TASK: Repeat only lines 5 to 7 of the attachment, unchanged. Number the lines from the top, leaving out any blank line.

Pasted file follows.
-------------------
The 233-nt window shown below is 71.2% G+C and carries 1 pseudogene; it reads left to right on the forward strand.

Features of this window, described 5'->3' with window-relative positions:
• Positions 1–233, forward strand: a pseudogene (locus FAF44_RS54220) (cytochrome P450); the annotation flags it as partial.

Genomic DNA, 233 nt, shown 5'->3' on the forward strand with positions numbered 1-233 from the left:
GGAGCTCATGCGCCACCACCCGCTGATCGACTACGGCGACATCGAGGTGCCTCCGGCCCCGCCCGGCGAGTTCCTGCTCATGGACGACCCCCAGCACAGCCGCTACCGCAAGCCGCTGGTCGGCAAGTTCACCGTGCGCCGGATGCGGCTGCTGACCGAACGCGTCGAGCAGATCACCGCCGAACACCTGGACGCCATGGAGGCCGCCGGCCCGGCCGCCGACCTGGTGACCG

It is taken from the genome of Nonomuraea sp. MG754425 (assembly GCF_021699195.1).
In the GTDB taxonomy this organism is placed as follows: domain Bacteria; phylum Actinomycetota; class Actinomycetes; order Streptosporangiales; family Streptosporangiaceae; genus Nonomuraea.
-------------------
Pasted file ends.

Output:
GGAGCTCATGCGCCACCACCCGCTGATCGACTACGGCGACATCGAGGTGCCTCCGGCCCCGCCCGGCGAGTTCCTGCTCATGGACGACCCCCAGCACAGCCGCTACCGCAAGCCGCTGGTCGGCAAGTTCACCGTGCGCCGGATGCGGCTGCTGACCGAACGCGTCGAGCAGATCACCGCCGAACACCTGGACGCCATGGAGGCCGCCGGCCCGGCCGCCGACCTGGTGACCG

It is taken from the genome of Nonomuraea sp. MG754425 (assembly GCF_021699195.1).
In the GTDB taxonomy this organism is placed as follows: domain Bacteria; phylum Actinomycetota; class Actinomycetes; order Streptosporangiales; family Streptosporangiaceae; genus Nonomuraea.